By Lt. Kruger's interpretation of the law, the motorist only has a duty to yield the right-of-way to a cyclist if the motorist sees the cyclist-in other words, "I didn't see her" means no citation is issued. Now, "I didn't see her" might be a legitimate defense to a citation under certain circumstances. However, it is not up to the police to plead the driver's case; rather, the police have a duty to investigate collisions for possible violations of the law, and to let the driver plead his defense at trial. In this case, the law is clear that a driver making a turn must yield to a cyclist in the bike lane. There is nothing in the law that adds "if the driver sees the cyclist." In fact, every driver owes every other person on the road a duty to keep a proper lookout, and a duty to exercise due care. Furthermore, commercial drivers owe a greater duty of care to others than do non-commercial drivers. Simply put, if the cement truck driver had been keeping a proper lookout before turning across a bike path, he would have seen Tracey. The fact that he didn't see her indicates a failure to keep a proper lookout, rather than a defense to violating her right-of-way, as the Portland Police Bureau would have us believe.
    Police acting as judge and jury when an accident involves a bicycle. Yep. That sounds familiar.

    When a negligent driver violated Lloyd Clarke's right-of-way and took his life, the driver was not cited for "failure to yield" because the cyclist was "speeding." When a negligent driver violated Tracey Sparling's right-of-way and took her life, the driver was not cited for failure to yield because he "didn't see her." When a negligent driver violated Brett Jarolimek's right-of-way, the driver was not cited for failure to yield because he "didn't perceive" that he had to yield.
    Anti-cyclist, auto-centric bias. Yep. It's rampant.

    a social bias against cyclists lies at the root of cyclist harassment. In each of the collisions I've discussed in this column, we've seen powerful evidence of police bias-one component of the social bias against cyclists. It is up to all of us, as cyclists, to speak up for justice when bias against cyclists, operating under color of authority, violates the rights of another cyclist.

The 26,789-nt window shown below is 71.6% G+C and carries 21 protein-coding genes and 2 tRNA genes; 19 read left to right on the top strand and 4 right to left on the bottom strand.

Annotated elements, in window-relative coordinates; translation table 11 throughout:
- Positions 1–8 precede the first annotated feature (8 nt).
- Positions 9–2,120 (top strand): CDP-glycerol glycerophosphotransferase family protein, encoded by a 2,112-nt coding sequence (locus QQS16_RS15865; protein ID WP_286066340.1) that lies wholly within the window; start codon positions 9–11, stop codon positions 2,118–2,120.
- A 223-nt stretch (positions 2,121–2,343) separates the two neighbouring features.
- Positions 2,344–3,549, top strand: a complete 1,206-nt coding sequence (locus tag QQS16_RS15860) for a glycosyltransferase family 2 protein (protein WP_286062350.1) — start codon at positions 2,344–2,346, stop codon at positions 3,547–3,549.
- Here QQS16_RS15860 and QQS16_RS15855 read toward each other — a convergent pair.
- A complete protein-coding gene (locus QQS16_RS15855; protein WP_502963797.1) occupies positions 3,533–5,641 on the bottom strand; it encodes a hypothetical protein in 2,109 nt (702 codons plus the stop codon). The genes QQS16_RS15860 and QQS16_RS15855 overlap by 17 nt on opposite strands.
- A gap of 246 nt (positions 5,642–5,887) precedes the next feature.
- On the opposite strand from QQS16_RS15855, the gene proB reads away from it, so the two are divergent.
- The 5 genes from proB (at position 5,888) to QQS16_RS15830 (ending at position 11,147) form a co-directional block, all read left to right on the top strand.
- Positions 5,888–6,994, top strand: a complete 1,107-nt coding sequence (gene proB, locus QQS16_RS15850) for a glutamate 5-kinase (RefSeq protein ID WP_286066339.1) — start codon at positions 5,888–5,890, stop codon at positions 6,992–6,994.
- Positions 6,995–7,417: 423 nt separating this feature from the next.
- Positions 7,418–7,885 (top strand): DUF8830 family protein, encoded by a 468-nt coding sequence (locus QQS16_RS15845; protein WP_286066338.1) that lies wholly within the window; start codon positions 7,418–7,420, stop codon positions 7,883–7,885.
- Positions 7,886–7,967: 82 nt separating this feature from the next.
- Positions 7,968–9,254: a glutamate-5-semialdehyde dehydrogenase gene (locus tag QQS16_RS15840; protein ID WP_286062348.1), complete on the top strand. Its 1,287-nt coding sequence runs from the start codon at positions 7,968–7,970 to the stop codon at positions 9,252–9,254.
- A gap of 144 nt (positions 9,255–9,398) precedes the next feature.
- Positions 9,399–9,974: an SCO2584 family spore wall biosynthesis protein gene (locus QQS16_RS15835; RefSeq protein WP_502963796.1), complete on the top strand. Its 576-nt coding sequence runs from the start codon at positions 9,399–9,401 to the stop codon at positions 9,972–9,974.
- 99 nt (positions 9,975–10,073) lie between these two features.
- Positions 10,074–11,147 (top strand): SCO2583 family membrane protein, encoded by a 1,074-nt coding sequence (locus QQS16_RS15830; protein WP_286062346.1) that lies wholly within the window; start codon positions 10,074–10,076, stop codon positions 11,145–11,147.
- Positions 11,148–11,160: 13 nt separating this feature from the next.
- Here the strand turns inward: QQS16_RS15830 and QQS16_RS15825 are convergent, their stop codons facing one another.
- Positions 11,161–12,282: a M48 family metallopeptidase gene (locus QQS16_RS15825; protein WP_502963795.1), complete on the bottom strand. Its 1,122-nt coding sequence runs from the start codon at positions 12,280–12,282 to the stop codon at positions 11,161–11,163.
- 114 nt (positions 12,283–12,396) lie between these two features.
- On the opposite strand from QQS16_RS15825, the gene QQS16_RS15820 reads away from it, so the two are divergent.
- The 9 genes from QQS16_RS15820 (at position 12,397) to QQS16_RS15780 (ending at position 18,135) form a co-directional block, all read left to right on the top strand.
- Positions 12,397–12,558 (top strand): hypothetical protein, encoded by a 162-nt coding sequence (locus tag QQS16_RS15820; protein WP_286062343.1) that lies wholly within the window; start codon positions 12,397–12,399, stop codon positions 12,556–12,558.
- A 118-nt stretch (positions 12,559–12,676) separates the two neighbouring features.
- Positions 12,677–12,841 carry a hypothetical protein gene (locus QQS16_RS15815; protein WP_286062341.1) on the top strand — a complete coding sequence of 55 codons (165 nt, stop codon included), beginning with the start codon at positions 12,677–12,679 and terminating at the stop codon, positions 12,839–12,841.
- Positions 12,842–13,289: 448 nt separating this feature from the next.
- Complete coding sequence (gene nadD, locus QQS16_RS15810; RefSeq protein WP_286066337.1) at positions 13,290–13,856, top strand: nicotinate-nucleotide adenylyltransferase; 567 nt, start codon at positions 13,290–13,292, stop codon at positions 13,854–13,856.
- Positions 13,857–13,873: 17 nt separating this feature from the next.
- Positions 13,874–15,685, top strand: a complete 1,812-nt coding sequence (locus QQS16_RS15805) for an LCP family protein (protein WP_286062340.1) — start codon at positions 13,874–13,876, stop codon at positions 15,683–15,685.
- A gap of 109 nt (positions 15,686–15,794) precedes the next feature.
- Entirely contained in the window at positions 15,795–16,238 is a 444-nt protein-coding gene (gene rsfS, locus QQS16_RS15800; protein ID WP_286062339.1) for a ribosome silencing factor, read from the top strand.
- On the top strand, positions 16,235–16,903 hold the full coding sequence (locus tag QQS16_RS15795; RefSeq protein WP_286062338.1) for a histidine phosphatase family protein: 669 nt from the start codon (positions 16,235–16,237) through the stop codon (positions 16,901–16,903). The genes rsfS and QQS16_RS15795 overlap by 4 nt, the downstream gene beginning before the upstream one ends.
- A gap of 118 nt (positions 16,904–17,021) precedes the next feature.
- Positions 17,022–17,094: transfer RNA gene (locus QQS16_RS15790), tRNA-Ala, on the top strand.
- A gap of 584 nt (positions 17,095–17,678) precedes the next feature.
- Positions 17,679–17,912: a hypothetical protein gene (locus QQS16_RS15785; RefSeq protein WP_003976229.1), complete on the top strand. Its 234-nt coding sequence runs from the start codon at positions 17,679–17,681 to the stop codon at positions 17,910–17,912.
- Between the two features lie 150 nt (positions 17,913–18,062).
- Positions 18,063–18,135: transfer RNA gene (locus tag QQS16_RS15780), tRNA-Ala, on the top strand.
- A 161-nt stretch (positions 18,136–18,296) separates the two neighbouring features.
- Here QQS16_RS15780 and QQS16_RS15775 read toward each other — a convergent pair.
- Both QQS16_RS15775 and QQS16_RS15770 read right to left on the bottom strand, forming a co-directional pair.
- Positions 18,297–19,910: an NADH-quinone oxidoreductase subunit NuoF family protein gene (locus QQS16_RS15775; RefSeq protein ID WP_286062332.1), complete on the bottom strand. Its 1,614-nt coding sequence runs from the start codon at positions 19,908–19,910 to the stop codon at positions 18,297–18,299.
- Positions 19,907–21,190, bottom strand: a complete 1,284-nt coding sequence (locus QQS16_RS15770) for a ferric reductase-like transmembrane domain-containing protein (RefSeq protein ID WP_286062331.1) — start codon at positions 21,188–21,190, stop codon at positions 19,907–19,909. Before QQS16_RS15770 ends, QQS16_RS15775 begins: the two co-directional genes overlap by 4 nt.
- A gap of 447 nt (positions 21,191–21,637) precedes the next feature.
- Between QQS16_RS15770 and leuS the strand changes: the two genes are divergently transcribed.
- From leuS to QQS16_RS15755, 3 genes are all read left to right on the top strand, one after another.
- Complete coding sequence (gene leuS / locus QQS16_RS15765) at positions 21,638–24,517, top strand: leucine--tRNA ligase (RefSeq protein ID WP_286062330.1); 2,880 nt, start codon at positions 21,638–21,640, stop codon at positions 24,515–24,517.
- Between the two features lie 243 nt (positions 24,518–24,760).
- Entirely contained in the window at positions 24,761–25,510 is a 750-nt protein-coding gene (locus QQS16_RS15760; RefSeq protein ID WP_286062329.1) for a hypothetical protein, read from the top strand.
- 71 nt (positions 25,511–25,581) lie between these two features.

I certainly expect to hear more motorist apologies from Serge instead of anything that might counter this rampant bias.
    ~Diane
    Recumbents: Lightning Thunderbolt, '06 Catrike Pocket. Upright: Trek Mountain Bike.
    8.5 mile commute. I like bike lanes.

  7. #7
    Dominatrikes sbhikes's Avatar
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    Oh and I love this quote:

    In Kyle's case, he was riding home from Portland State, along the route he always takes. In order for Kyle to have been going the wrong way on that one-way street, he would have had to be riding away from his direction home. As he was riding home, he was hit from behind by the driver of a pickup truck, who was going into diabetic shock at the time he hit Kyle. The driver behind the pickup saw the collision, and said that Kyle must have been going the wrong way because he came out of nowhere. Note that the only eyewitness to the collision did not say that Kyle had been going the wrong way-he said that Kyle "must have been going the wrong way." In other words, nobody saw Kyle going the wrong way.

    But what about that red light Kyle ran? It's also an assumption, based on the witness's statement that Kyle came out of nowhere, and based on the police officer's conclusion that Kyle must have done something wrong because Kyle wasn't able to answer questions about the accident-something that would not be unexpected for somebody suffering a severe concussion. In other words, nobody saw Kyle run a red light.

    Meanwhile, as the officer was concluding that the cyclist who couldn't answer questions must have done something wrong, the driver of the pickup truck was also unable to answer questions, because he was on the verge of a diabetic coma. And yet somehow, the police officer did not conclude that the driver also must have done something wrong.
    ~Diane
    Recumbents: Lightning Thunderbolt, '06 Catrike Pocket. Upright: Trek Mountain Bike.
    8.5 mile commute. I like bike lanes.

  8. #8
    Elitest Murray Owner Mos6502's Avatar
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    He's summed up what anybody with half a brain (so obviously excluding newspaper reporters) could have figured out simply by sitting and thinking for a few minutes. Interesting.

  9. #9
    genec genec's Avatar
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    That fatal bias may not exist everywhere. I know years ago when I was hit in La Mesa Ca, the motorist was issued a "failure to yield at a stop" ticket. The police officer even visited me in the hospital.